Stepping into Zambian Seminary
The Director of the Church Of Ireland Theological Institute, Rev Canon Maurice Elliott, is currently spending time with Keith and Lyn Scott at St John's Seminary in Zambia. He reflects on a busy first weekend...
It has been an immense privilege to spend the past number of days at St John’s Anglican Seminary, Kitwe, Zambia. The visit came about as the result of a conversation, at his request, with Keith Scott in Dublin last January, and has been made possible through generous funding from the St. Augustine Foundation of the Anglican Communion.
St. John’s finds itself at a crucial point of transition. Recently, the college has acquired a quite remarkable collection of books, donated by the Episcopal Divinity School, and for which there is currently no suitable building. In addition, subject to making progress with this primary necessity of a new library, the college is actively exploring the possibility of developing an entirely new, and more broadly-based programme of theological training - this could allow for more students to be trained simultaneously and would equally consider the provision of lay-training. It has been thrilling to hear the passion of those who are responsible for trying to realise what now will be necessary if any of this aspiration is to be realised, and I take this opportunity to pay a warm tribute to all who serve here.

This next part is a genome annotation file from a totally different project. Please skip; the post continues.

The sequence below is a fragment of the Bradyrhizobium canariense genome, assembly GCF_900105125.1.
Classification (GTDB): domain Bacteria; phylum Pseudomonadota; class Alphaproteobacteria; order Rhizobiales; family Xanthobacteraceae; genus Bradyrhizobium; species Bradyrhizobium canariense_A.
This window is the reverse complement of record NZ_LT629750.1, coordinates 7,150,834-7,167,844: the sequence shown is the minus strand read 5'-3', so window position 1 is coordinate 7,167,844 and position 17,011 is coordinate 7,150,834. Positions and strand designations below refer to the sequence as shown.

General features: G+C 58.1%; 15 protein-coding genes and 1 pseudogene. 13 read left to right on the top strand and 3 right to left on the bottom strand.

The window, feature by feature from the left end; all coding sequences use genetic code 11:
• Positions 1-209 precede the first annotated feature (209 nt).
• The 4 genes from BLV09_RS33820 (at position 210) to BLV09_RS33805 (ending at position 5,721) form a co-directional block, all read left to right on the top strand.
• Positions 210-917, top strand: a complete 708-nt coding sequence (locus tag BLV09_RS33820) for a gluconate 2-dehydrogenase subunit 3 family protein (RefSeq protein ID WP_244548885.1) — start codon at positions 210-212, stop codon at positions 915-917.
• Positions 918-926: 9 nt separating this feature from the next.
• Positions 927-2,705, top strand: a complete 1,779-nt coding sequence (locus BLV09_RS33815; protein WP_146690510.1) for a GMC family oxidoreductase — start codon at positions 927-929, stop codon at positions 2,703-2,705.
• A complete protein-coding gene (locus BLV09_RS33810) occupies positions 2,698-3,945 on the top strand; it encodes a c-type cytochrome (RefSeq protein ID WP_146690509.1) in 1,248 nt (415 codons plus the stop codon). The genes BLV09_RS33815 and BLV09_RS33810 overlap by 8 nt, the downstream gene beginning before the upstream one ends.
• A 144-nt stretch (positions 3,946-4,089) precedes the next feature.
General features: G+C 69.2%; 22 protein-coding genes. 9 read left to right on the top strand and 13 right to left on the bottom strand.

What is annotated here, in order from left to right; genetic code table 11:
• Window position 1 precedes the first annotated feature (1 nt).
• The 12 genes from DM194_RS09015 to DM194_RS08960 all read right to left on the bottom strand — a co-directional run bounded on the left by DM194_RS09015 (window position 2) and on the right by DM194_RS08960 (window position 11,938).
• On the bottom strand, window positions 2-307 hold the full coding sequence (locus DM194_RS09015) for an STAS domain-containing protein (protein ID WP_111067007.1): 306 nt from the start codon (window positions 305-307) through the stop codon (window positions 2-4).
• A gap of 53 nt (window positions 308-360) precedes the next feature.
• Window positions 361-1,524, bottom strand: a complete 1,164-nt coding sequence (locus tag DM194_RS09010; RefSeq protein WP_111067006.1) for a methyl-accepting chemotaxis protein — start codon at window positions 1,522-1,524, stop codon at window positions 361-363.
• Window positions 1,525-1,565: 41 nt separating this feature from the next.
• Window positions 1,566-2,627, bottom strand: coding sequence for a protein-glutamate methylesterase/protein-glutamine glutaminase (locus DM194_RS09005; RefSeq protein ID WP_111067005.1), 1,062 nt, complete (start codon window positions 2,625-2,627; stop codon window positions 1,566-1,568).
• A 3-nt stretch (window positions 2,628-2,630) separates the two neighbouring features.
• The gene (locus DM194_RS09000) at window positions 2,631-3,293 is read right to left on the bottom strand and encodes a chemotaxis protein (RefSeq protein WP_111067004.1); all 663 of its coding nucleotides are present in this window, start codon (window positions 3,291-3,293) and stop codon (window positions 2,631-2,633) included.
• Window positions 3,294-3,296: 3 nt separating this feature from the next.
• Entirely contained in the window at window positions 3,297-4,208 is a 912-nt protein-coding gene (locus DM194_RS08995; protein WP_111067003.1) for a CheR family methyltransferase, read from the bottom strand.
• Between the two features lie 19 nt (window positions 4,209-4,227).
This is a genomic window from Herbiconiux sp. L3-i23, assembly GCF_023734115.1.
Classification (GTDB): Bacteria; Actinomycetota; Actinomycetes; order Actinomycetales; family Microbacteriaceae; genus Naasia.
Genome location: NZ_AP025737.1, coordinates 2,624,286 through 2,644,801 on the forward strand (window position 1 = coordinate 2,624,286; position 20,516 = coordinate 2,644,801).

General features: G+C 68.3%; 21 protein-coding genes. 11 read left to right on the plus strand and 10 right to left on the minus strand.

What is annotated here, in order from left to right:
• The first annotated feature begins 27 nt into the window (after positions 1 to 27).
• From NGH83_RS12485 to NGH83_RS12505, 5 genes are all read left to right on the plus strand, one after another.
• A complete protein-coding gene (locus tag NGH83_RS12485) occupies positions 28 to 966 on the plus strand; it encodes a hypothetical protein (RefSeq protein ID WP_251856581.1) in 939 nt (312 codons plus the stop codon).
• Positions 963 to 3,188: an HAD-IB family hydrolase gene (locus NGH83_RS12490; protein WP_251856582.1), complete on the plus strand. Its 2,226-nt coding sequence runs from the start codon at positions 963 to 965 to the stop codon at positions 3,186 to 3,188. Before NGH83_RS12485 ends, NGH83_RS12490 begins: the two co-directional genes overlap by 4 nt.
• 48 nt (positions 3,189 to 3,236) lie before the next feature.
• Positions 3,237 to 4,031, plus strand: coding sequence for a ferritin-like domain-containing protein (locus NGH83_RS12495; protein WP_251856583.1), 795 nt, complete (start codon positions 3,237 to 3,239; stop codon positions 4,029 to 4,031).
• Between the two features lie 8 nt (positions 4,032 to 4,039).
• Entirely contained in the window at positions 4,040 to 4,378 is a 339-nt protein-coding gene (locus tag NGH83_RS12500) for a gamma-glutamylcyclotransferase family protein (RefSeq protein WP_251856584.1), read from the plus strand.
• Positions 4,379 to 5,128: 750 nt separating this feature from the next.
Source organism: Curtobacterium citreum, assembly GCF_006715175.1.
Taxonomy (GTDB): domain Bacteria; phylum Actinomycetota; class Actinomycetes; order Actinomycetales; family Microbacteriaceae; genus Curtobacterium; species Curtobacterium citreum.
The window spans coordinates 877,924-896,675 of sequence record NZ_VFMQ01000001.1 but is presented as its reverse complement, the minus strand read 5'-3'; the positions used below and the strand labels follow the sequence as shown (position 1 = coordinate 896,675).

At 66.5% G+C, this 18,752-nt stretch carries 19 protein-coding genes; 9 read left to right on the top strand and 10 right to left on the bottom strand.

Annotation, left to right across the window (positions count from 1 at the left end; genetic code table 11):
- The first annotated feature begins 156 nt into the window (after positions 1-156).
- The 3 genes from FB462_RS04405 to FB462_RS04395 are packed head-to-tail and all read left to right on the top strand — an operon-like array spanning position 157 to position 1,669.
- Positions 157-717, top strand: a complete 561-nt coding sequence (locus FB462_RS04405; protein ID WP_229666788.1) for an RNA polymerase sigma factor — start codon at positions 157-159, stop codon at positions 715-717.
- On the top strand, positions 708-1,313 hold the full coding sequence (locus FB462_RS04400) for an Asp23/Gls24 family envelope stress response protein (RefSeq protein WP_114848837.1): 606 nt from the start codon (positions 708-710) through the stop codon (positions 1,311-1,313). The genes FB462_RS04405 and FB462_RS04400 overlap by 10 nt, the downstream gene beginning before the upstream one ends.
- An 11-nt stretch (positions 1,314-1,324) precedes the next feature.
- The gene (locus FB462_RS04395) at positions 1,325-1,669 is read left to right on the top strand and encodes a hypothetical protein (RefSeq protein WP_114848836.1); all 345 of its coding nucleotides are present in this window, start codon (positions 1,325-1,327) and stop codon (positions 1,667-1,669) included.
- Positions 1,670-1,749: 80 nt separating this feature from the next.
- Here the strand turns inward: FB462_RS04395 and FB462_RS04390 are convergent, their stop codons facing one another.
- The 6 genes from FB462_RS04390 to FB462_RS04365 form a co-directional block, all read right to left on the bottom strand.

Beyond acting as a critical friend, seeing whether more practical support can be offered from the resources of CITI, and advocating on behalf of St. John’s towards those may be in a position to provide strategic and financial assistance, the main purpose of the visit has been to undertake some direct teaching with the ordinands.
These opportunities have been a great source of mutual encouragement and joy. The students are in very good spirits in spite of the many challenges that they face, they are well-grounded in their own sense of calling and equipping by God for the various tasks of ordained ministry, they are prayerful, thoughtful and impressively disciplined.
In short, I find myself genuinely persuaded by the calibre of who they are and of the real potential which they will offer for the future growth of the Anglican Church in this Province. It may well be that they have appreciated a fresh voice to which to listen, but the greater learning has been mine. In St. John’s I have witnessed a community of learning and fellowship with a true heart for serving Jesus Christ, a willingness to follow his call no matter the cost, and a desire to see people won to a living faith in him.